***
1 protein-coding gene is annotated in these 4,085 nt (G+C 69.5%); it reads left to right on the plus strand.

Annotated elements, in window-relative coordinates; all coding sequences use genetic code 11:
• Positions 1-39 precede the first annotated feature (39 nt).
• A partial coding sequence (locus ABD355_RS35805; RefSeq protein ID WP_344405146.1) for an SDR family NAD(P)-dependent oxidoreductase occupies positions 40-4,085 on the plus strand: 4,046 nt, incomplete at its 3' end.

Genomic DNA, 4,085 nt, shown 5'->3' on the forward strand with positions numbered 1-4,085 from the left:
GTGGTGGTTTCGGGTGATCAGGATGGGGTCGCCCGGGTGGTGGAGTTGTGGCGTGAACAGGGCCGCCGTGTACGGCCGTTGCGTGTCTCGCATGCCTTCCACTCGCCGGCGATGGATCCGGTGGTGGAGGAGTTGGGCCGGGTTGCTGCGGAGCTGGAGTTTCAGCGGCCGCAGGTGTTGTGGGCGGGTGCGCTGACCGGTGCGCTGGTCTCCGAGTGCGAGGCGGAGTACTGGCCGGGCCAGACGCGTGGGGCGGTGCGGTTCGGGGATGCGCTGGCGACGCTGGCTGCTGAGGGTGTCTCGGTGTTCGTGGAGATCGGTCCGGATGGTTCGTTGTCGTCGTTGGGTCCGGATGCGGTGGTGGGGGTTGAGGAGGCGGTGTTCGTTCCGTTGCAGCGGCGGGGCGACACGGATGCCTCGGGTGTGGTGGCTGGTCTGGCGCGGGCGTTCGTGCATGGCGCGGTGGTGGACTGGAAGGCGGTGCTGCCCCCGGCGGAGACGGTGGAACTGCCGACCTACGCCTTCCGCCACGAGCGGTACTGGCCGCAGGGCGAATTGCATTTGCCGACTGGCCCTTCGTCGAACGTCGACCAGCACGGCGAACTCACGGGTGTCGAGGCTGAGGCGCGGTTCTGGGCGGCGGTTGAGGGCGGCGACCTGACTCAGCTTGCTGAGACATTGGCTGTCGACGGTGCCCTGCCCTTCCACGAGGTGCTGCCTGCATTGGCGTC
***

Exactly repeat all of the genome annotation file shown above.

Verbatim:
1 protein-coding gene is annotated in these 4,085 nt (G+C 69.5%); it reads left to right on the plus strand.

Annotated elements, in window-relative coordinates; all coding sequences use genetic code 11:
• Positions 1-39 precede the first annotated feature (39 nt).
• A partial coding sequence (locus ABD355_RS35805; RefSeq protein ID WP_344405146.1) for an SDR family NAD(P)-dependent oxidoreductase occupies positions 40-4,085 on the plus strand: 4,046 nt, incomplete at its 3' end.

Genomic DNA, 4,085 nt, shown 5'->3' on the forward strand with positions numbered 1-4,085 from the left:
GTGGTGGTTTCGGGTGATCAGGATGGGGTCGCCCGGGTGGTGGAGTTGTGGCGTGAACAGGGCCGCCGTGTACGGCCGTTGCGTGTCTCGCATGCCTTCCACTCGCCGGCGATGGATCCGGTGGTGGAGGAGTTGGGCCGGGTTGCTGCGGAGCTGGAGTTTCAGCGGCCGCAGGTGTTGTGGGCGGGTGCGCTGACCGGTGCGCTGGTCTCCGAGTGCGAGGCGGAGTACTGGCCGGGCCAGACGCGTGGGGCGGTGCGGTTCGGGGATGCGCTGGCGACGCTGGCTGCTGAGGGTGTCTCGGTGTTCGTGGAGATCGGTCCGGATGGTTCGTTGTCGTCGTTGGGTCCGGATGCGGTGGTGGGGGTTGAGGAGGCGGTGTTCGTTCCGTTGCAGCGGCGGGGCGACACGGATGCCTCGGGTGTGGTGGCTGGTCTGGCGCGGGCGTTCGTGCATGGCGCGGTGGTGGACTGGAAGGCGGTGCTGCCCCCGGCGGAGACGGTGGAACTGCCGACCTACGCCTTCCGCCACGAGCGGTACTGGCCGCAGGGCGAATTGCATTTGCCGACTGGCCCTTCGTCGAACGTCGACCAGCACGGCGAACTCACGGGTGTCGAGGCTGAGGCGCGGTTCTGGGCGGCGGTTGAGGGCGGCGACCTGACTCAGCTTGCTGAGACATTGGCTGTCGACGGTGCCCTGCCCTTCCACGAGGTGCTGCCTGCATTGGCGTC